Date Published: 12 January 2009
Scientists unlock secret to overeating
Cancer Research UK scientists have found new evidence that the tendency to overeat could be genetic according to research published in the International Journal of Obesity today.
Researchers from University College London (UCL) who were funded by the Biotechnology and Biological Sciences Research Council created a new experiment to see if eating when full was linked to a gene called FTO. To do this, they observed the behaviour of 131 four to five year olds who were offered a plate of biscuits after they had eaten a meal.
They found the children who ate more biscuits were more likely to have one or two of the 'higher' risk versions of the FTO gene. This research could help pave the way to a better understanding of the processes that lead children to become overweight or obese – one of the biggest risk factors for cancer.
Lead author, Professor Jane Wardle, director of Cancer Research UK’s Health Behaviour Research Centre at UCL, said:
"Previous research has shown that the FTO gene is linked to larger body size. We believe this research published today tells us more about how some children are more responsive to signals in their bodies encouraging them to eat when full than others. Knowing how the genes work is the first step to minimising these negative effects.
We hope this research will help improve our understanding of the causes of childhood obesity so that better measures can be taken to reduce it. Children with higher risk versions of the gene might be helped if parents do their bit to keep temptations out of the home."
Professor Wardle continued:
"The occasional treat won't do us any harm – but this study showed that some children don’t know when to stop – which could lead to the onset of obesity and a lifetime of health problems. We know the best way to maintain a healthy body weight is to eat a diet with lots of fibre, vegetables and fruit as well as keeping portion sizes down, and being physically active."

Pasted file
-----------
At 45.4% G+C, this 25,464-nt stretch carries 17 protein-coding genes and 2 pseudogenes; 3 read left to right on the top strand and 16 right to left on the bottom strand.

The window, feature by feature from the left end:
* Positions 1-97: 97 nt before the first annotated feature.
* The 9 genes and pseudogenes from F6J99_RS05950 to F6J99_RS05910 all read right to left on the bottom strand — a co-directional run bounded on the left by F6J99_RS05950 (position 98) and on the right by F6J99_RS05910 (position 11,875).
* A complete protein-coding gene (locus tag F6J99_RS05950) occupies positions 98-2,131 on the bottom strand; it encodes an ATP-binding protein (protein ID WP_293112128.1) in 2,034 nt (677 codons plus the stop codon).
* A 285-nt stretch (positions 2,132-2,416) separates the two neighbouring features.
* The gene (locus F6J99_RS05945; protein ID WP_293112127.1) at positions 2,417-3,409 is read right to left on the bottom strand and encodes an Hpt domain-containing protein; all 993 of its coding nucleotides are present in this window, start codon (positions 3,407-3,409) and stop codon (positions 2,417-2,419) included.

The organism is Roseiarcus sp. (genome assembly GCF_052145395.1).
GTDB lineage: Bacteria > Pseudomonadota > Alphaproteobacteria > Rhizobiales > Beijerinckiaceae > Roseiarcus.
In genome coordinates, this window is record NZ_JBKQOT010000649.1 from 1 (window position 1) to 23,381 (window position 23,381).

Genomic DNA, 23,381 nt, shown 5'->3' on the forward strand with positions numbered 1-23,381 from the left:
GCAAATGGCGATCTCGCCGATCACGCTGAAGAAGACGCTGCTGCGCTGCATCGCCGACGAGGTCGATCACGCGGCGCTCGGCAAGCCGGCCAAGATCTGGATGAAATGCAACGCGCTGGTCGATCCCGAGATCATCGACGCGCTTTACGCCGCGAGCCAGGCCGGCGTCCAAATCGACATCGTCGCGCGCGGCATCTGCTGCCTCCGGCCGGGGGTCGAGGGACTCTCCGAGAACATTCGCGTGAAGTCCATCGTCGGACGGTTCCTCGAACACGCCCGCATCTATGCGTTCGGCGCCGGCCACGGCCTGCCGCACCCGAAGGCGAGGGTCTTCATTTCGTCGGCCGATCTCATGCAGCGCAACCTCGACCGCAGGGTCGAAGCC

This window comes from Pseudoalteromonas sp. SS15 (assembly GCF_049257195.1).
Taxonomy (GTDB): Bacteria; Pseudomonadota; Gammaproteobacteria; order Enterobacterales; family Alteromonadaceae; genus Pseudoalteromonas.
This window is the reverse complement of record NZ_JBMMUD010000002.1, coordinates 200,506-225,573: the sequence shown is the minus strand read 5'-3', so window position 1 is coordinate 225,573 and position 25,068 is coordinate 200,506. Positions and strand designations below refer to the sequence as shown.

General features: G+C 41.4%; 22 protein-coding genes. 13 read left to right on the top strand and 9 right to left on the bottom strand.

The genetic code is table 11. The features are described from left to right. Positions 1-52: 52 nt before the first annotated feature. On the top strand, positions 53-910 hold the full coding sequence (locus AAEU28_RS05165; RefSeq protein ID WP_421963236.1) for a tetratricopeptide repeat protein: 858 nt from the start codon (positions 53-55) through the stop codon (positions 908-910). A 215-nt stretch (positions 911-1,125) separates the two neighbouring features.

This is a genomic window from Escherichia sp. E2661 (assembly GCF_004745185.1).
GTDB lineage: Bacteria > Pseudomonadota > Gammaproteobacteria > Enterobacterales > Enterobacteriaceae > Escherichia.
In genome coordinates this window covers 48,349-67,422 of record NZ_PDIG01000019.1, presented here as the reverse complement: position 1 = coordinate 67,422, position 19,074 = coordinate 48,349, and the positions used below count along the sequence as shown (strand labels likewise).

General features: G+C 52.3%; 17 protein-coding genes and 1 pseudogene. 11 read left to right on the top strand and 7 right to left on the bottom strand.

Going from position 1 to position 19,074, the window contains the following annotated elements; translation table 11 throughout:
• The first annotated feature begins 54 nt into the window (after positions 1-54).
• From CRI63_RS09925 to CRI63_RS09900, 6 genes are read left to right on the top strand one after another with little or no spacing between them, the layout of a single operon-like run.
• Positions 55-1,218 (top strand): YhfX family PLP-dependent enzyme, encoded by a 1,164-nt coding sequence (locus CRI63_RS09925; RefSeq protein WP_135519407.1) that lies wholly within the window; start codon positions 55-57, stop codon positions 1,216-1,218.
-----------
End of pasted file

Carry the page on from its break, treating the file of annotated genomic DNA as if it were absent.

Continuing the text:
Research has shown that obesity increases the risk of cancer of the bowel, womb, kidney and post – menopausal breast cancer. In the UK alone, it is estimated that 13,000 people every year could avoid cancer by maintaining a healthy body weight. Obesity has also been linked to increased risk of other cancers including cancer of the gallbladder, oesophagus and pancreas, but more research is needed to confirm this.
In the study published today, the researchers also looked for a genetic connection between the FTO gene and children’s interest in taking exercise, and didn't find a link.
Sara Hiom, director of health information at Cancer Research UK said:
"A genetic propensity to overeating doesn't doom a child to a lifetime of obesity. But it does allow us to think about how we can best help the children most at risk of becoming obese. An important part of this is to urge parents to provide healthy snack options such as carrot sticks rather than chocolate biscuits and ideally to encourage children to stop eating when full. We calculate that a quarter of all cancer deaths are caused by unhealthy diets and obesity.
This work attempts to understand what underlying biological processes are involved in eating too much. But it's important to remember that not all children with these 'high' risk genes will over eat – other influences are very important too – including the eating habits of parents and the types of food made available."
Source: Cancer Research UK.